Airbase, a corporate expense management startup, announced this morning that it now supports subsidiaries in different countries for US-based companies. As more companies turn to remote work, and many startups are being founded on multiple continents, the new capacity could boost Airbase’s total effective addressable market.
The product news is interesting, but more so when we consider Airbase’s feature decisions in the broader context of the corporate expense management space itself. Competing startups offer customers corporate cards and a suite of software to help them manage spend more generally, along with other functionality that varies by provider.
TechCrunch has spilled a lot of ink in recent months tracking Airbase Ramp and Brex competitors, for example, as they raise capital and seek to differentiate their products to better serve their target markets. They’re doing it for both pricing decisions and feature options.
Airbase, though perhaps less well known than its rivals, was early in the decision to charge for its software, in addition to earning trade-in income from its business. Brex added a paid software package at a friendly price for SMEs. Ramp is sticking with his zero-cost weapons for now.
Now, with supporting international subsidiaries and currencies for US-based companies, Airbase is running against its vision of providing expense management services for businesses from startup to IPO, founder and CEO Thejo Kote told TechCrunch in an interview.
In more detailed terms, Airbase supports payments to some 200 countries, as well as support for moving money more generally in a more restricted geographic area.
The product news fits Airbase’s goal of supporting businesses even as they scale. Other competitors in your market have a more SME focus, it seems. Not that that’s a diss; Offering corporate spending services as a free package has proven lucrative for some businesses looking to incorporate a large number of smaller businesses. Divvy did it and it sold for more than $ 1 billion. And Ramp and Brex are pricing their services so they’re affordable for smaller businesses.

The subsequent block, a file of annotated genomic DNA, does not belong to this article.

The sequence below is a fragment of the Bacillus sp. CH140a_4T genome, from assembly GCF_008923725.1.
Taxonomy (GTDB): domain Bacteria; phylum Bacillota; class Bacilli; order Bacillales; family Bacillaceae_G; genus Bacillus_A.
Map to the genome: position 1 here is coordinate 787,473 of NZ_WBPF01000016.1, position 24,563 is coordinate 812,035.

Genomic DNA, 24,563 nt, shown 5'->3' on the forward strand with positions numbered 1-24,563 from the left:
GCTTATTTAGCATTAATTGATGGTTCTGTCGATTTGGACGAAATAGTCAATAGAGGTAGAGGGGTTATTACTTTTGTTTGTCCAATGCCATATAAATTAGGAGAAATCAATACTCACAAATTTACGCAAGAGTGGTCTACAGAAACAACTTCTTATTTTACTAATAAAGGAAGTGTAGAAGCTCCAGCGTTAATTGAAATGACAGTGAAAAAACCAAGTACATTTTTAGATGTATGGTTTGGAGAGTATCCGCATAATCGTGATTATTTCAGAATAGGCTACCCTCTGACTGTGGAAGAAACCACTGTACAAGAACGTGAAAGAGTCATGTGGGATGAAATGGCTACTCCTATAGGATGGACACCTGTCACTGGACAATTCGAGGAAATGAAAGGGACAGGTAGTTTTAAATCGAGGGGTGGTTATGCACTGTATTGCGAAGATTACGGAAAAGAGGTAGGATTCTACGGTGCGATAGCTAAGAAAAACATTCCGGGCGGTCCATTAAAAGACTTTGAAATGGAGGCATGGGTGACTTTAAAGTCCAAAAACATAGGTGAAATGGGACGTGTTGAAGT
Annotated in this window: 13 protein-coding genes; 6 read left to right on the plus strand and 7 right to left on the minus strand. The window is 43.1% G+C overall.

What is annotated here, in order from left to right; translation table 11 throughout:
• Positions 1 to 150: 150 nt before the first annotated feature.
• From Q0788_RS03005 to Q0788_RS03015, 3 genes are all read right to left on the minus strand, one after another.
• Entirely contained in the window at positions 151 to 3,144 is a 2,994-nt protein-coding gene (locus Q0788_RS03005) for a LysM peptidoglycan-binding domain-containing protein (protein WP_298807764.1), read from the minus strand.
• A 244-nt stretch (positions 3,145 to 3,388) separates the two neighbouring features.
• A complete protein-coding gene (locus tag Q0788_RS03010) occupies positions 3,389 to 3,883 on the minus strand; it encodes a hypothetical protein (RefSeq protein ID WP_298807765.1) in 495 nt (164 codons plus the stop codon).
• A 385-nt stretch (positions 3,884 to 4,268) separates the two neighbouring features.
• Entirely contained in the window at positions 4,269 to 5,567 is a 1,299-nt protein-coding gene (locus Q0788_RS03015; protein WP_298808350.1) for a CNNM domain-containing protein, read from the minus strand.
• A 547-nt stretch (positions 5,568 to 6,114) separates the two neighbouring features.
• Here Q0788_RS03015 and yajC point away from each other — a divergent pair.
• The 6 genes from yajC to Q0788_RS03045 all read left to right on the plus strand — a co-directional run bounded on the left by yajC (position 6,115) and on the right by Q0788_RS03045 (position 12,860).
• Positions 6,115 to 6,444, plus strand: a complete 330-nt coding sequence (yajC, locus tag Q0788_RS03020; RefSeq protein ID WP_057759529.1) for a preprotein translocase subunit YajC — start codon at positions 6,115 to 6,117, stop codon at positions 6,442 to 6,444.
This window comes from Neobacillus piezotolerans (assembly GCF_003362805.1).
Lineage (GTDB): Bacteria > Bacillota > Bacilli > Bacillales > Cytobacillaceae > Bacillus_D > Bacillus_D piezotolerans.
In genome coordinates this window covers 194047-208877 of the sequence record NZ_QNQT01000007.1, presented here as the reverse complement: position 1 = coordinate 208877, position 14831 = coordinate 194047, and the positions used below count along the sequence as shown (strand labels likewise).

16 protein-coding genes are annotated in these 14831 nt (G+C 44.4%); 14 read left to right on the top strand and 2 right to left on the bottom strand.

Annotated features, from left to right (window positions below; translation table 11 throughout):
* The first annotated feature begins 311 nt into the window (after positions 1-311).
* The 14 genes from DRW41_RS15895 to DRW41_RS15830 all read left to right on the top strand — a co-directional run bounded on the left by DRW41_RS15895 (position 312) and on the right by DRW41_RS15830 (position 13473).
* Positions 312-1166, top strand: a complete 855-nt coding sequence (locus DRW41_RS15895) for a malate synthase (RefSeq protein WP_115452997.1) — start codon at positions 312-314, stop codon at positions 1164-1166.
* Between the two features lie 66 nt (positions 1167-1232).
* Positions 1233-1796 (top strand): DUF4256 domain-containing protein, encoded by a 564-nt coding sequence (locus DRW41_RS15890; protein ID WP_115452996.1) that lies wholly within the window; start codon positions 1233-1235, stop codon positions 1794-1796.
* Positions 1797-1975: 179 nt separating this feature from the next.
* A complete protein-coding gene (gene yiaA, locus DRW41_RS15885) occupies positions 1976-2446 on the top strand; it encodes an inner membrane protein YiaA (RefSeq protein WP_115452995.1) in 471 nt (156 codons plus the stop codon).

Airbase offers a free tier, but more as a method of attracting customers that could scale to large accounts on time, he explained. Those larger accounts are the startup’s target. Kote said during a conversation that his company now has a series of customers who pay six figures per year for its software, a change from when the company raised $ 60 million earlier this year, when such account sizes were rarer. .
By adding more capabilities for multinational companies, Airbase may be able to land more large customers, which, in turn, would generate both software and trading income for the startup.
Kote also revealed new growth metrics for Airbase, albeit in relative rather than absolute terms. The startup has scaled annual recurring revenue, a metric that estimates a company’s annualized subscription software sales, by 3.5 times in the past 12 months, he said, and twice in the past half year. Kote also revealed that his company is “approaching” $ 2 billion in annualized payment volume through his service, a 5-fold increase in the past 12 months.
Now in the process of digesting its B-Series, Airbase has graduated from baby-start metrics, and we’ll expect something a little more difficult the next time we cover the company.
Still, as Airbase looks to support larger companies longer, we’re seeing an interesting divergence among corporate spending startups battling for North American market share. With three major players charging nothing, little, and a lot, it’s not hard to guess where each will focus their product efforts in terms of customers.